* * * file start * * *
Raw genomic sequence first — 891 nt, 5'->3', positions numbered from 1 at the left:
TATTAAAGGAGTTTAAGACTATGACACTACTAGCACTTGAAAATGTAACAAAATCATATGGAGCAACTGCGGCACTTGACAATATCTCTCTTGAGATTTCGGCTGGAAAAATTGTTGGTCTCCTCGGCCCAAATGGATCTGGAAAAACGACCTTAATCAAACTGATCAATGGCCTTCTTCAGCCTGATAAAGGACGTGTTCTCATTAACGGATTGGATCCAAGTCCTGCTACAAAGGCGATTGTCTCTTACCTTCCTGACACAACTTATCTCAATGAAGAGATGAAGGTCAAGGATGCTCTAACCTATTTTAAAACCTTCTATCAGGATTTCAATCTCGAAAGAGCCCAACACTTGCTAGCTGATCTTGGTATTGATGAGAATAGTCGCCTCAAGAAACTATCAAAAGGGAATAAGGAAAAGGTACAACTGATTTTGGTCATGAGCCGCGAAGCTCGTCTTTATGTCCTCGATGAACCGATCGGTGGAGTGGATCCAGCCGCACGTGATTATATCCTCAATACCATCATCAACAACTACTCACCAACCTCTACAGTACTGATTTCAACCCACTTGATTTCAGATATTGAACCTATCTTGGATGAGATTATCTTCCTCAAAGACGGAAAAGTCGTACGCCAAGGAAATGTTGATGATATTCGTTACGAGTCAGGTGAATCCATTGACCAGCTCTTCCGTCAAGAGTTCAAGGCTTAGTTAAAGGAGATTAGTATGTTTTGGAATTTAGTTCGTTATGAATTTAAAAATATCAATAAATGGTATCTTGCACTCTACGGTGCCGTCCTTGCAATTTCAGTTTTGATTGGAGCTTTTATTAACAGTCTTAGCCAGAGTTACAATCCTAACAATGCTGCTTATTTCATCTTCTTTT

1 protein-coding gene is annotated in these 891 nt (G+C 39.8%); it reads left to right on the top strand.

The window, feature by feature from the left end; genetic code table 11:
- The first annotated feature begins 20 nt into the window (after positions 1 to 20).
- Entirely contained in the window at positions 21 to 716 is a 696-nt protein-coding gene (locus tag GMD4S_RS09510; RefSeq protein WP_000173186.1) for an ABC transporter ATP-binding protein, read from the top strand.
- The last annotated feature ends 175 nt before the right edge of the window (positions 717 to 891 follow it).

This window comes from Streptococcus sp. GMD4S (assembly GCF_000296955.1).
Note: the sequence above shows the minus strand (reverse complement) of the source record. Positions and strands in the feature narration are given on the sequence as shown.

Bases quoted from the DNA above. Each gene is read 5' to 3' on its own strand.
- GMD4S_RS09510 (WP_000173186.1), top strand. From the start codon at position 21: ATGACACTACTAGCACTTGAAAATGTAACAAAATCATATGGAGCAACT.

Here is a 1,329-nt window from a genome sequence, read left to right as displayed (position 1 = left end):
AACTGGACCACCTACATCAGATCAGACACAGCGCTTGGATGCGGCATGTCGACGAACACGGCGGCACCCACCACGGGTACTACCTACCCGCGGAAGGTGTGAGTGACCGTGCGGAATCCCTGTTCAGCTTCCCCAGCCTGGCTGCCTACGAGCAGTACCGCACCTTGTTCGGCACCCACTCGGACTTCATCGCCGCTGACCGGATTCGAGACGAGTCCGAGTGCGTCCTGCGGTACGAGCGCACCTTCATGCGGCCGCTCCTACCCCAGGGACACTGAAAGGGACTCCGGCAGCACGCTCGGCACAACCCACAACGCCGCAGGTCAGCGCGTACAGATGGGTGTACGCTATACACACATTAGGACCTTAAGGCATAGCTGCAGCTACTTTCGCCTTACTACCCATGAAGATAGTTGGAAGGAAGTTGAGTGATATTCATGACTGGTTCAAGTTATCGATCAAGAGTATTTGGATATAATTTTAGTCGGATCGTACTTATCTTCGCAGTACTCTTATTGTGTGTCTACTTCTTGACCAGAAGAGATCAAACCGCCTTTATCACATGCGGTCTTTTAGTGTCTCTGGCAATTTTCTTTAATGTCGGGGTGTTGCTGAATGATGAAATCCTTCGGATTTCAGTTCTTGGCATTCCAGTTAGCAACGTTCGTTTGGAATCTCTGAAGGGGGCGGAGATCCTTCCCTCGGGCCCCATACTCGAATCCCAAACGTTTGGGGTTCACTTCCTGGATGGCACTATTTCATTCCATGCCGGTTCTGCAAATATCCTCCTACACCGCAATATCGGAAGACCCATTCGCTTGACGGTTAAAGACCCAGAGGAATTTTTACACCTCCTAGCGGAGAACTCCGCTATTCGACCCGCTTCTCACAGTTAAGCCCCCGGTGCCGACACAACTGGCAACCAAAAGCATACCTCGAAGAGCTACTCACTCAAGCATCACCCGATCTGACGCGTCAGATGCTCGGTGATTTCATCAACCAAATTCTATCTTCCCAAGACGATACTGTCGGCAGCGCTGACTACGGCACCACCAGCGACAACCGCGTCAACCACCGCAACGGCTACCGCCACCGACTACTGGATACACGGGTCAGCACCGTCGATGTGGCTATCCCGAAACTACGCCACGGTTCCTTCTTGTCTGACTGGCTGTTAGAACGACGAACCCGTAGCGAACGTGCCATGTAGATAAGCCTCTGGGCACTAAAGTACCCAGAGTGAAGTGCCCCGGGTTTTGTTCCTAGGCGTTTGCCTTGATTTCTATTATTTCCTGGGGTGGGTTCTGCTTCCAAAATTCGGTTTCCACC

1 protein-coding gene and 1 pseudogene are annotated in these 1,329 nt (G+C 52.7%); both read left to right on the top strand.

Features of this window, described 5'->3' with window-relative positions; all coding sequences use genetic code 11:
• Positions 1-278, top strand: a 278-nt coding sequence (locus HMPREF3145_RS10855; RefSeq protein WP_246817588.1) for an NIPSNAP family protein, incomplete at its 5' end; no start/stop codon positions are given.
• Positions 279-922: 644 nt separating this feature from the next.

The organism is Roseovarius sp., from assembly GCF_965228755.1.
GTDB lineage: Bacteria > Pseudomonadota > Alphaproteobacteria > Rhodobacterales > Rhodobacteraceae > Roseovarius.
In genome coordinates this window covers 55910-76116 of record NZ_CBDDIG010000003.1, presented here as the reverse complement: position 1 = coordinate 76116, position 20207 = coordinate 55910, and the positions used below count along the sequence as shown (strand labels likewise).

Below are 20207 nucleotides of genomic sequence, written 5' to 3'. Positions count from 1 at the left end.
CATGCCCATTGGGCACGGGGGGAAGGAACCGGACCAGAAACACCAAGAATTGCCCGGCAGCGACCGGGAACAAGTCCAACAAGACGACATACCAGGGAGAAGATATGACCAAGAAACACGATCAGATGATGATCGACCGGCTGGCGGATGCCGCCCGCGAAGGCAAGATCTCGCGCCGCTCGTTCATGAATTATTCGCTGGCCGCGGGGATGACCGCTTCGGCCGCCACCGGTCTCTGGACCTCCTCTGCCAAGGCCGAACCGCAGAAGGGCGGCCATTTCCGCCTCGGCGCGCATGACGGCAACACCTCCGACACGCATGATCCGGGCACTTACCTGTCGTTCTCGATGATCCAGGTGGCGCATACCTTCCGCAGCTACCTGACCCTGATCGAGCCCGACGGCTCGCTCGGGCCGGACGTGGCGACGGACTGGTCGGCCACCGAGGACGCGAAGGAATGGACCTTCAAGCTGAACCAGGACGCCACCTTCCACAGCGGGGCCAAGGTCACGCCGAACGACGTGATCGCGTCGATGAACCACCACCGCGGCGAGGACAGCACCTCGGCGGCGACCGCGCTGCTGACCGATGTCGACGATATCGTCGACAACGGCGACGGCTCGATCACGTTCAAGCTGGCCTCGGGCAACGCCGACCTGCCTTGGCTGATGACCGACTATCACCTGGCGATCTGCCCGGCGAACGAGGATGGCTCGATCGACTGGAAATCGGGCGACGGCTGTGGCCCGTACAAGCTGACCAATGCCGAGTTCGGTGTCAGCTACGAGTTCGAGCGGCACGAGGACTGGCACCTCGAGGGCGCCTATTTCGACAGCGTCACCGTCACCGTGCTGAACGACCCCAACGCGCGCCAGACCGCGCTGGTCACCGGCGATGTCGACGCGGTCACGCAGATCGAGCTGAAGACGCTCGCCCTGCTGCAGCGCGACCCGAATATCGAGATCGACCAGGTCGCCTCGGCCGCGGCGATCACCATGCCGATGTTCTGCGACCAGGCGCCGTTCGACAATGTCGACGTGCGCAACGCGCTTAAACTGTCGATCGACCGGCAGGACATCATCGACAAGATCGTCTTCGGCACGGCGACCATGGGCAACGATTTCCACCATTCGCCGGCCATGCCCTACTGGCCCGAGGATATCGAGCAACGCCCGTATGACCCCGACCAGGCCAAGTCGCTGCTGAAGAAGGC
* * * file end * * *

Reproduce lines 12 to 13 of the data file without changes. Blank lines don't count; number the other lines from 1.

Here is a 1,329-nt window from a genome sequence, read left to right as displayed (position 1 = left end):
AACTGGACCACCTACATCAGATCAGACACAGCGCTTGGATGCGGCATGTCGACGAACACGGCGGCACCCACCACGGGTACTACCTACCCGCGGAAGGTGTGAGTGACCGTGCGGAATCCCTGTTCAGCTTCCCCAGCCTGGCTGCCTACGAGCAGTACCGCACCTTGTTCGGCACCCACTCGGACTTCATCGCCGCTGACCGGATTCGAGACGAGTCCGAGTGCGTCCTGCGGTACGAGCGCACCTTCATGCGGCCGCTCCTACCCCAGGGACACTGAAAGGGACTCCGGCAGCACGCTCGGCACAACCCACAACGCCGCAGGTCAGCGCGTACAGATGGGTGTACGCTATACACACATTAGGACCTTAAGGCATAGCTGCAGCTACTTTCGCCTTACTACCCATGAAGATAGTTGGAAGGAAGTTGAGTGATATTCATGACTGGTTCAAGTTATCGATCAAGAGTATTTGGATATAATTTTAGTCGGATCGTACTTATCTTCGCAGTACTCTTATTGTGTGTCTACTTCTTGACCAGAAGAGATCAAACCGCCTTTATCACATGCGGTCTTTTAGTGTCTCTGGCAATTTTCTTTAATGTCGGGGTGTTGCTGAATGATGAAATCCTTCGGATTTCAGTTCTTGGCATTCCAGTTAGCAACGTTCGTTTGGAATCTCTGAAGGGGGCGGAGATCCTTCCCTCGGGCCCCATACTCGAATCCCAAACGTTTGGGGTTCACTTCCTGGATGGCACTATTTCATTCCATGCCGGTTCTGCAAATATCCTCCTACACCGCAATATCGGAAGACCCATTCGCTTGACGGTTAAAGACCCAGAGGAATTTTTACACCTCCTAGCGGAGAACTCCGCTATTCGACCCGCTTCTCACAGTTAAGCCCCCGGTGCCGACACAACTGGCAACCAAAAGCATACCTCGAAGAGCTACTCACTCAAGCATCACCCGATCTGACGCGTCAGATGCTCGGTGATTTCATCAACCAAATTCTATCTTCCCAAGACGATACTGTCGGCAGCGCTGACTACGGCACCACCAGCGACAACCGCGTCAACCACCGCAACGGCTACCGCCACCGACTACTGGATACACGGGTCAGCACCGTCGATGTGGCTATCCCGAAACTACGCCACGGTTCCTTCTTGTCTGACTGGCTGTTAGAACGACGAACCCGTAGCGAACGTGCCATGTAGATAAGCCTCTGGGCACTAAAGTACCCAGAGTGAAGTGCCCCGGGTTTTGTTCCTAGGCGTTTGCCTTGATTTCTATTATTTCCTGGGGTGGGTTCTGCTTCCAAAATTCGGTTTCCACC